I would not so -- or not for that
  Would so: the gods knew well to save
  The mountain summit from the flat,
  Youth's laughter from its earlier grave.
  It is a better love, exists
  Only because of these below it:
  Mountains loom grander in the mists:
  The lover's foolish to the poet.
  I know.  Far better strive and earn
  The rest you give me than remain
  Ever upon the heights that burn
  Sunward, and quite forget the pain.
  Beauteous and bodiless we are;
  Rapture is our inheritance;
  You shine, an everlasting star,
  I, the rough nebula: but whence,
  Whither, we know not.  But we know
  That if our joy were always so
  We might not know it.  Strange indeed
  This earth where all is paradox,
  Pushed to the truth: what lies succeed
  When every truth essential mocks
  Its truth in figure of a phrase?
  How should I care for this, and tire
  Body by will to sing thy praise,
  Who take this lute, throw down the lyre
  As I have done to-day, to win
  No guerdon differing from the toil,
  Were that accomplished: pain and sin
  Are needed for the counterfoil
  Of joy and love; if only so
  All men had these in keen excess
  Those were forgotten: indigo
  Is amber's shadow, but -- confess
  For all men but ourselves the tint {14A}
  Of all the earth is dull and black!
  Only some glints of love bestow
  The knowledge of what meteor wrack
  Trails pestilence across the sky.
  But we are other -- you and I!
  So shall we live in deep content,
  Unchanging bliss, despise them still
  Groping on isle and continent
  Wreathed in the mesh of woe and ill?
  Ah!  Zeus! we will not: be the law
  Of uttermost compassion ours!
  Our snows it shall not come to thaw,
  Nor burn the roses from our bowers.
                    XXXI.
  AY!  There's a law!  For this recede,
  Hide with me in the deepest caves
  Of some volcanic island; bleed
  Our hearts out by the ambient waves
  Of Coromandel; live alone,
  Hermits of love and pity, far
  Where tumbled banks of ice are thrown,
  Watched by yon solitary star,
  Sirius; there to work together
  In sorrow and in joy but one,
  In black inhospitable weather,
  Or fronting the Numidian sun,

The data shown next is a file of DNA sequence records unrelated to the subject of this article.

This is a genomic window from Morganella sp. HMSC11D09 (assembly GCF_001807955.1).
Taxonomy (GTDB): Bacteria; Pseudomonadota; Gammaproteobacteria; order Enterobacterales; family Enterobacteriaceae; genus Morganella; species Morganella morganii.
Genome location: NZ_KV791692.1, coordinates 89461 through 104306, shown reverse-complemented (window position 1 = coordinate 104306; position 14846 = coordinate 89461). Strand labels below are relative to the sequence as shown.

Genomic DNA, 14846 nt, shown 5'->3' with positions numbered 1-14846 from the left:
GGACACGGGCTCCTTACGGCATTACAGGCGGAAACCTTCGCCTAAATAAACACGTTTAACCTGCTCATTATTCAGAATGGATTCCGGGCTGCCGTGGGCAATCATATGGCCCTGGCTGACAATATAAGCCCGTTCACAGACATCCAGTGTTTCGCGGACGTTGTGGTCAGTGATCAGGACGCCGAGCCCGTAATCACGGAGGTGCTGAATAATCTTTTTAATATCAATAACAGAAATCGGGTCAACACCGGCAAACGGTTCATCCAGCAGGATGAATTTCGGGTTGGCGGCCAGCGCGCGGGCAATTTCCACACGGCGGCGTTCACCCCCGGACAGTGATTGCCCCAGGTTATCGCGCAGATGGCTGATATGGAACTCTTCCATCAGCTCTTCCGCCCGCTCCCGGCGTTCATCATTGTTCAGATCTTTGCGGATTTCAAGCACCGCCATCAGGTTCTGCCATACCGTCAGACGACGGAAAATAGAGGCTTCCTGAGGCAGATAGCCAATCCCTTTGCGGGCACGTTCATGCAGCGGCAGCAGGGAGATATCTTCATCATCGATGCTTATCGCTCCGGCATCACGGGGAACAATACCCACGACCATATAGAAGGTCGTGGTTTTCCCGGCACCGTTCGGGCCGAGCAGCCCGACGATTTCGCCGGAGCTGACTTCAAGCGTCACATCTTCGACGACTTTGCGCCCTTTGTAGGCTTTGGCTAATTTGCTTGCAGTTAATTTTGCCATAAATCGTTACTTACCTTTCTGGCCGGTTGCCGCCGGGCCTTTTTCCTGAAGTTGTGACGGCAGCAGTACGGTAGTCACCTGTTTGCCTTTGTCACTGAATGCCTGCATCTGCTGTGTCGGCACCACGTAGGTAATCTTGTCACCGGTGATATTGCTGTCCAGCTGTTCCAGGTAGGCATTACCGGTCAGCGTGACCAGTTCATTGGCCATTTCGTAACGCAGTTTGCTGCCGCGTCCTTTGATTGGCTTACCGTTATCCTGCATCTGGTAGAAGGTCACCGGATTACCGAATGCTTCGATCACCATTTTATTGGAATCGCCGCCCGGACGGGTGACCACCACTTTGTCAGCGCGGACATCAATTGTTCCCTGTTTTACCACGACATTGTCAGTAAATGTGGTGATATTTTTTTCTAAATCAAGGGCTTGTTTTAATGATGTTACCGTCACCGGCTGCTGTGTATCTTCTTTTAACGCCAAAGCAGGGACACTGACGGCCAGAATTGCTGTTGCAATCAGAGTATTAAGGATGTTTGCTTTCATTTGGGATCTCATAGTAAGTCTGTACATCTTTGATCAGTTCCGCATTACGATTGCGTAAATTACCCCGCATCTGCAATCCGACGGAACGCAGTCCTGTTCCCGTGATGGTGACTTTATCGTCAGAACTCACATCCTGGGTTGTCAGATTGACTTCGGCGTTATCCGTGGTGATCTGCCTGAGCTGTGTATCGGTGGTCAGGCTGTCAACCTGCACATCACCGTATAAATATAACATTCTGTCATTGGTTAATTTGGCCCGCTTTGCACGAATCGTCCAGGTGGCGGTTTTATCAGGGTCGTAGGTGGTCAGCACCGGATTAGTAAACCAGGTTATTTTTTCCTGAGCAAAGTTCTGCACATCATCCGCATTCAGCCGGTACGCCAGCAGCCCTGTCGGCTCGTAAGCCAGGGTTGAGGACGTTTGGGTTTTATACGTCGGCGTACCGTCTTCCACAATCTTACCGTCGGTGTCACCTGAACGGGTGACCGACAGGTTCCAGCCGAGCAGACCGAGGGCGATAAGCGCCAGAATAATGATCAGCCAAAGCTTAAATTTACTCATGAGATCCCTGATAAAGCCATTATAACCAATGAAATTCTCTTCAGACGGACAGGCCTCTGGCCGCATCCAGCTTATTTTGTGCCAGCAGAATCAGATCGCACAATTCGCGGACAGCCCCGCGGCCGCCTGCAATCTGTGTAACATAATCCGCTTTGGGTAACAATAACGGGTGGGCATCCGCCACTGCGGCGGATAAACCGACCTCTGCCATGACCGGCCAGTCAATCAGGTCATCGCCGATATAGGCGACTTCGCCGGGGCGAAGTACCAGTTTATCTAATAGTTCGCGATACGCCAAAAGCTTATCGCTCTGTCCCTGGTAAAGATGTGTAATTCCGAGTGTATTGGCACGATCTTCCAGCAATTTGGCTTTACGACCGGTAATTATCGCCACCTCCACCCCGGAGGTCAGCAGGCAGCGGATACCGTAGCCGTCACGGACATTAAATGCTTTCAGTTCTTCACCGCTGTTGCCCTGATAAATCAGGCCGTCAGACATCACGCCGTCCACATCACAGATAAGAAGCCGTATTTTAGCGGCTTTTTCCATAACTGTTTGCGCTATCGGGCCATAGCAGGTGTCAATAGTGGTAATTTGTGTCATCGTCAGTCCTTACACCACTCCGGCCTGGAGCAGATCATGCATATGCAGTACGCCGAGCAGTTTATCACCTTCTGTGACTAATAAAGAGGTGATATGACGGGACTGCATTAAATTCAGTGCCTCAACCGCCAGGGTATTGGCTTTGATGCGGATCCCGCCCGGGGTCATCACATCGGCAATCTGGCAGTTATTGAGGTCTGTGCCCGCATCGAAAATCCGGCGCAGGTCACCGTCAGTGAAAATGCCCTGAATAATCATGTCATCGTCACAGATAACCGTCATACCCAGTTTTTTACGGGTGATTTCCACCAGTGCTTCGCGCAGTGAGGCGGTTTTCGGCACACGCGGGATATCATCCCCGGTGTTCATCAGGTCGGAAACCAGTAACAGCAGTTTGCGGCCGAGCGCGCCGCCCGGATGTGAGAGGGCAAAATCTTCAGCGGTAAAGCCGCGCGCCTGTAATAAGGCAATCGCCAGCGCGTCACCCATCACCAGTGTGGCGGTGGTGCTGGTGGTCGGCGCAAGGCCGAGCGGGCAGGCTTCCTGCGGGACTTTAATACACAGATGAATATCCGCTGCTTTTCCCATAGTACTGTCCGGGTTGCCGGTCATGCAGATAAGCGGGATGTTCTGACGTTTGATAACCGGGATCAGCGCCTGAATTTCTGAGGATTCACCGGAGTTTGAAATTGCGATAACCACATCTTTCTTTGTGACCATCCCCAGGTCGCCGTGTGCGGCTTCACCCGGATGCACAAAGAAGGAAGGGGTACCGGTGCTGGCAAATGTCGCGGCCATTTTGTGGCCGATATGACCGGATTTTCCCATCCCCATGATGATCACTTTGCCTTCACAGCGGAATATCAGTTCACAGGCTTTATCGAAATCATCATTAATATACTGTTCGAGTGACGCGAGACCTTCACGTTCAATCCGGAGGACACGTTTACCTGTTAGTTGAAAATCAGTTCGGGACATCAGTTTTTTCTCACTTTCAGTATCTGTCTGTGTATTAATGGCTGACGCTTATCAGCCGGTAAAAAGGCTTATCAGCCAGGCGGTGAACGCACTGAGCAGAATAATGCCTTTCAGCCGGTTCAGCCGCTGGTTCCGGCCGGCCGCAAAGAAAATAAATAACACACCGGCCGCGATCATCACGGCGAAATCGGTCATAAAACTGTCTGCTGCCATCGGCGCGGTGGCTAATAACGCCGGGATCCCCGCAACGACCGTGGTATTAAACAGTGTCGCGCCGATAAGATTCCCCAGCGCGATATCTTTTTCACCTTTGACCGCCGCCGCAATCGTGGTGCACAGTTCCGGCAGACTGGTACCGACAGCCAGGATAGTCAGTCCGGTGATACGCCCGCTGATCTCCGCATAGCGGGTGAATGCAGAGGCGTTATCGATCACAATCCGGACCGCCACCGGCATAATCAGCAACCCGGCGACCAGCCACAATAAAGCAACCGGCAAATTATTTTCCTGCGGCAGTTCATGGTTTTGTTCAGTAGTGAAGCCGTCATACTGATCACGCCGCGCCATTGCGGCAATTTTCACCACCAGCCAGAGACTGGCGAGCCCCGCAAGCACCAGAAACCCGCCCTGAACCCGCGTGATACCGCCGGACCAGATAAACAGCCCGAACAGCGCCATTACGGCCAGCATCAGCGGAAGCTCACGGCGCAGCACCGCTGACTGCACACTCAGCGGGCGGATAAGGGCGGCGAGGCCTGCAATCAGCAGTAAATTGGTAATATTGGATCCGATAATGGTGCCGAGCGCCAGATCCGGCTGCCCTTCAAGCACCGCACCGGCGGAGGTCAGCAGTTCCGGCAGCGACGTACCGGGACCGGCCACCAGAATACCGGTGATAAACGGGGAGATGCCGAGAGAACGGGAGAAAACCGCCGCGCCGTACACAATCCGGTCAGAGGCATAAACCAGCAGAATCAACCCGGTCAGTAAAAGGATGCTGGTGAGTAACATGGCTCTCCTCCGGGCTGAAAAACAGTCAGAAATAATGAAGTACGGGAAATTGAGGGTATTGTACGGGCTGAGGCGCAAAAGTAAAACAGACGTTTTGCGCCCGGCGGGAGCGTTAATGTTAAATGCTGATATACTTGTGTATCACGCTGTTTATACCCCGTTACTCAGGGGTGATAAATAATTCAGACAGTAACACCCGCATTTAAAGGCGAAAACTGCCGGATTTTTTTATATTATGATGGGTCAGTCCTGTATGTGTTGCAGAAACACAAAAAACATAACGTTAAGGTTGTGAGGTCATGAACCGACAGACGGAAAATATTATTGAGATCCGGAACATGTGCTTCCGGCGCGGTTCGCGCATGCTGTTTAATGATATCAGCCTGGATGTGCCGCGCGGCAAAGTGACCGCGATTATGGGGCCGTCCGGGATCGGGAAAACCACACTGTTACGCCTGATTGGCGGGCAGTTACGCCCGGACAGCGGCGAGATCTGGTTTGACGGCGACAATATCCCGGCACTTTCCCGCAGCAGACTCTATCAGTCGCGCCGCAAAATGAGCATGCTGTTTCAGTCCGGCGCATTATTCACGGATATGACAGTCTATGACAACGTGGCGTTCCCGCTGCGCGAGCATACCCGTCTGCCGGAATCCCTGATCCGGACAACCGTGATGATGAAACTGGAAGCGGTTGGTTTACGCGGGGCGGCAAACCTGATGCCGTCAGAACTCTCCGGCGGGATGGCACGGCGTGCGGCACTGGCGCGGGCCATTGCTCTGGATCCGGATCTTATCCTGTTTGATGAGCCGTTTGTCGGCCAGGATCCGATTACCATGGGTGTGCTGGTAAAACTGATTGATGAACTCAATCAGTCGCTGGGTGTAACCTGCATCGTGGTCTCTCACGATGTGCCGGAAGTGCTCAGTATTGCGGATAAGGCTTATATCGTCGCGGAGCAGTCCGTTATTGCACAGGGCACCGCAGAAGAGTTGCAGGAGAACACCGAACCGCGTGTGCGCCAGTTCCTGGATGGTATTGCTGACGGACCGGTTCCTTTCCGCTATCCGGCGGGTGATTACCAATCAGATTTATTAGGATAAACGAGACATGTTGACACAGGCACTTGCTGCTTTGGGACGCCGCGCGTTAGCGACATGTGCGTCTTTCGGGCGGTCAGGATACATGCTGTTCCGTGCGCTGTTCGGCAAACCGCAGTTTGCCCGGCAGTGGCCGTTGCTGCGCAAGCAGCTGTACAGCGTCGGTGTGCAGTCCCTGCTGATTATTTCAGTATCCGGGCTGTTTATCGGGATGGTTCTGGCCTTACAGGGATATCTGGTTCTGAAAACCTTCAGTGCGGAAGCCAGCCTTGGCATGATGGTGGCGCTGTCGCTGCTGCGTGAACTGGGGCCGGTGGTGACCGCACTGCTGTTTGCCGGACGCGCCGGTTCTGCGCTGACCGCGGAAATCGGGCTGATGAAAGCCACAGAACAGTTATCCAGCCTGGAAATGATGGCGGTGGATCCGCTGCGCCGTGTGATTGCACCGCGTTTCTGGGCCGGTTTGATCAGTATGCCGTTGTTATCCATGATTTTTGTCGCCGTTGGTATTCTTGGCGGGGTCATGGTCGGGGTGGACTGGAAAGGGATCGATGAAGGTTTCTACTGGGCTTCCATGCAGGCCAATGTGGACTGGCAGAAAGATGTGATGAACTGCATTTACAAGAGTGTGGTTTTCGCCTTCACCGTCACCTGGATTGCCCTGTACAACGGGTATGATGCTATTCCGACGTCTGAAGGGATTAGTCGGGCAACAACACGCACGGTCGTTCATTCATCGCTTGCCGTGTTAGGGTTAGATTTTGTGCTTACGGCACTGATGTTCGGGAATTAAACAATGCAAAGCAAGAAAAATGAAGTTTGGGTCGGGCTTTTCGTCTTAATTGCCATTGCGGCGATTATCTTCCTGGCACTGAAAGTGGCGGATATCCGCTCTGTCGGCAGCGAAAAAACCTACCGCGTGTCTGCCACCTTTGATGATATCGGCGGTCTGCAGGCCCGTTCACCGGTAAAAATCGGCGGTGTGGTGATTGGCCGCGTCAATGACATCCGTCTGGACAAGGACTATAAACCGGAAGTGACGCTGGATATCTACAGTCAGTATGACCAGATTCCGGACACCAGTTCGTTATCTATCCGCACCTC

Equally minded; till the hour
  Strike of release, and we obtain
  The passionless and holy power,
  Making us masters over pain,
  And lords of peace: the rays of light
  We fling to the awakening globe;
  The cavern of the eremite
  Shall glow with inmost fire, a robe
  Of diamond energy, shall flash
  Even to the confines of wide space;
  Comets their tails in fury lash
  To look on our irradiate face.
  And we will heal them.  Dragon men
  And serpent women, worm and clod,
  Shall rise and look upon us then,
  And know us to be very God,
  Finding a saviour in the sight
  Of power attaining unto peace,
  And meditation's virgin might
  Pregnant with twins -- love and release.  {14B}
  Are you not ready?  Let us leave
  This little Paris to its fate!
  Our friends a little while may grieve,
  And then forget: but we, elate,
  Live in a larger air: awake,
  Compassion in the Halls of Truth!
  Disdain love for love's very sake!
  Take all our beauty, strength, and youth,
  And melt them in the crucible
  To that quintessence at whose gleam
  Gold shudders and grows dull; expel
  The final dross by intimate steam
  Of glowing truth, our lunar light!
  Are you not ready?  Who would stay?
  Arise, O Queen, O Queen of Night!
  Arise, and leave the little day!
                    XXXII.
  LADY, awake the dread abyss
  Of knowledge in impassioned eyes!
  Fathom the gulfs of awful bliss
  With the poised plummet of a kiss!
  Love hath the arcanum of the wise;
  Love is the elixir, love the stone;
  The rosy tincture shall arise
  Out of its shadowy cadences.
  Love is the Work, and love alone
  Rewards the ingenious alchemist.
  Chaste fervours chastely overthrown
  Awake the infinite monotone.
  So, Lady, if thy lips I kissed;
  So, lady, if in eyes of steel
  I read the steady secret, wist
  Of no gray ghosts moulded of mist;
  I did not bid my purpose kneel,
  Nor thine retire: I probe the scar
  Of self, the goddess keen and real
  Supreme within the naked wheel
  Of sun and moon and star and star,
  And find her but the ambient coil,
  Imagination's avatar,
  A Buddha on his nenuphar  {15A}
  Elaborate of Indian toil;
  A mockery of a self; outrun
  Its days and dreams, its strength and spoil,
  As runs the conquering counterfoil.
  Thou art not; thou the moon and sun,
  Thou the sole star in trackless night,
  The unguessed spaces one by one
  That mask their Sphinx, the horizon:
  Thou, these; and one above them, light,
  Light of the inmost heaven and hell: --
  Art changed and fallen and lost to sight,
  Who wast as waters of delight.
  And I, who am not, know thee well
  Who art not: then the chain divides
  From love-enlightened limbs, and swell
  The choral cries unutterable.
  Out of the salt, out of the tides,
  The sea, whose drink is death by thirst!
  The triumph anthem overrides
  The ocean's lamentable sides,
  And we are done with life; accurst
  Who linger; lost who find; but we
  Follow the gold wake of the first
  Who found in losing; who reversed
  The dictates of eternity.
  Lo! in steep meditation hearsed,
  Coffined in knowledge, fast we flee
  Unto the island from the sea.
                   XXXIII.